Blackfriars named major station of the year at rail awards [28 September 2017]


Blackfriars Station has won the ‘major station of the year’ category at the National Rail Awards.

To accommodate Thameslink’s extended network and its new, longer trains, Blackfriars was rebuilt to straddle the River Thames with a new southern entrance serving the South Bank and Bankside.

From next year passengers will be able to reach new destinations from Blackfriars, including Peterborough, Cambridge, Rainham and Horsham.

The National Rail Awards judges called the station’s redevelopment “visionary”, and said: “Blackfriars is well on the way to becoming the flagship station for the expanded Thameslink network.” Judges also commented on the “spotlessly clean” glass walls that exploit the unique views of the Thames and the surrounding London landmarks.

The award also recognises the station’s role as an environmental pioneer for the rail industry, boasting a solar roof with 4,400 panels generating up to 50 per cent of the station’s energy needs. Last year staff achieved an environmental milestone when the station was granted ‘zero-to-landfill’ status, with all waste sent for recycling, composting or incineration for energy generation.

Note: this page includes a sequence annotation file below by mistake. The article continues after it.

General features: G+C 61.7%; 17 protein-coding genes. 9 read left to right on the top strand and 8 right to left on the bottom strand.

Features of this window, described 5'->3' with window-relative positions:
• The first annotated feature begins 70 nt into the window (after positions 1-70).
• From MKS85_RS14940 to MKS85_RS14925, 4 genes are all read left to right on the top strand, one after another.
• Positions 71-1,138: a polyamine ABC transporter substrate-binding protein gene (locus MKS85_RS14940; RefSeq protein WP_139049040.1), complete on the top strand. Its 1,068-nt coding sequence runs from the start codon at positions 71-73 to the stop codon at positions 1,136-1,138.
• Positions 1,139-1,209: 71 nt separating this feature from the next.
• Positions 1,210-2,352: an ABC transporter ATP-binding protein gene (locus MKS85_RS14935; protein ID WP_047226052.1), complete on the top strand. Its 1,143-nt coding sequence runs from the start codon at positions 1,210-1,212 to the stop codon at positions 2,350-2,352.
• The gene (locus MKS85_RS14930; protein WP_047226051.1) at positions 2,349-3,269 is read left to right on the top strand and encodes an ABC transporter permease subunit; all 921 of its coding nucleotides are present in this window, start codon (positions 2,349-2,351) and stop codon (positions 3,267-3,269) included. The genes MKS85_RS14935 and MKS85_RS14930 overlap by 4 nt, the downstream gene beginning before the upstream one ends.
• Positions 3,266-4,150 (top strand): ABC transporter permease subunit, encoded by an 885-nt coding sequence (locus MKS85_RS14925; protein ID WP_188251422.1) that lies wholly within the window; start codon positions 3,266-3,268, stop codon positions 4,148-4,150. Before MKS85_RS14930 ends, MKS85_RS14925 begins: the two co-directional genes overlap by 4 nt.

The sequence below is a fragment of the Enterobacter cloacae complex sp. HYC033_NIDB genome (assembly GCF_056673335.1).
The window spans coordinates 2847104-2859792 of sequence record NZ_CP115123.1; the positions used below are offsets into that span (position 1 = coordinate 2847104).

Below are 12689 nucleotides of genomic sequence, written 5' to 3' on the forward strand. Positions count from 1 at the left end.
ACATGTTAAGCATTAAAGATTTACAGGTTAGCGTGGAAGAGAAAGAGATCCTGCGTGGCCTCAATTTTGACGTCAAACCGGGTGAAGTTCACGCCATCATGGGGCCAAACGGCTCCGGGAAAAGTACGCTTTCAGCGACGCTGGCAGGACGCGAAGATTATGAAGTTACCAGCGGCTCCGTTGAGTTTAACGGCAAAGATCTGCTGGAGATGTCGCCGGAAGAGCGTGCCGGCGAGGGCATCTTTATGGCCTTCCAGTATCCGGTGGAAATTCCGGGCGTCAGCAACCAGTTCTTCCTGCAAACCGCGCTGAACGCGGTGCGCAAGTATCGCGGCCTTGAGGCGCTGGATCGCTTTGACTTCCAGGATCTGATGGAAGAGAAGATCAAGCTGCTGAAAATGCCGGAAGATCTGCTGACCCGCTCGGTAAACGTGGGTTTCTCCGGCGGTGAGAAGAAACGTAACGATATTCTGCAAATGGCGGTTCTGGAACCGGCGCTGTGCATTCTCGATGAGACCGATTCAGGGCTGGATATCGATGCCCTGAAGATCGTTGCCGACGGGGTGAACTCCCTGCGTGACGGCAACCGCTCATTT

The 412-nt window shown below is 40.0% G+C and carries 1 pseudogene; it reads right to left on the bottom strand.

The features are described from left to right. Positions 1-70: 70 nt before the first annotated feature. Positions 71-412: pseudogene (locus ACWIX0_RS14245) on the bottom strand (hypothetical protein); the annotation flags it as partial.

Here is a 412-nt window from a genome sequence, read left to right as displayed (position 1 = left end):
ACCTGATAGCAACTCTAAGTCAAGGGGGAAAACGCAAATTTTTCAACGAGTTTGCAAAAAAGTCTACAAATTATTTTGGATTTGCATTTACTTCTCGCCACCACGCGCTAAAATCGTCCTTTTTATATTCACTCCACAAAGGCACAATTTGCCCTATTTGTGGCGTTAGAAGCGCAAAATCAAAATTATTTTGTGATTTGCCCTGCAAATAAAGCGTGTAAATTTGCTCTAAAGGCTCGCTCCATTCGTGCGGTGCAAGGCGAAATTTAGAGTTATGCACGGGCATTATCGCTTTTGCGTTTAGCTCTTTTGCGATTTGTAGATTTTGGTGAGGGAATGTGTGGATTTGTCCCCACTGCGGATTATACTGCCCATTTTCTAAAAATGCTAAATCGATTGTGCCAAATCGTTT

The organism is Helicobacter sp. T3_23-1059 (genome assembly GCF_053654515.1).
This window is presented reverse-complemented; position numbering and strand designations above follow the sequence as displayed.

Thameslink’s head of customer service Jerome Pacatte said: “We are very proud to work here because it’s a clear example of the modernisation programme we’re bringing in to give passengers a better service.

“There has been a lot of work by the Network Rail project team with GTR’s Thameslink stations team to transform the station. My Blackfriars colleagues and their passengers are very appreciative of all the investments made to create such a beautiful environment.”

Colin Morris, head of safety and environment at GTR, said: “I am thrilled that Blackfriars has received this prestigious national award, which underlines our commitment to sustainable travel.

“The station is a real environmental trailblazer. I am very pleased to see this recognised, just a year after Blackfriars became ‘zero-to-landfill’, a key strand of our environmental strategy.”

The last of Thameslink’s 1980s fleet of class 319 trains was recently withdrawn from service, with all Thameslink trains now operated by German-built class 700 Siemens Desiro trains.

After 29 years, the last ever class 319 Thameslink train passes Elephant & Castle (6 minutes early!) pic.twitter.com/DJreQ07NRt

— London SE1 (@se1) August 27, 2017



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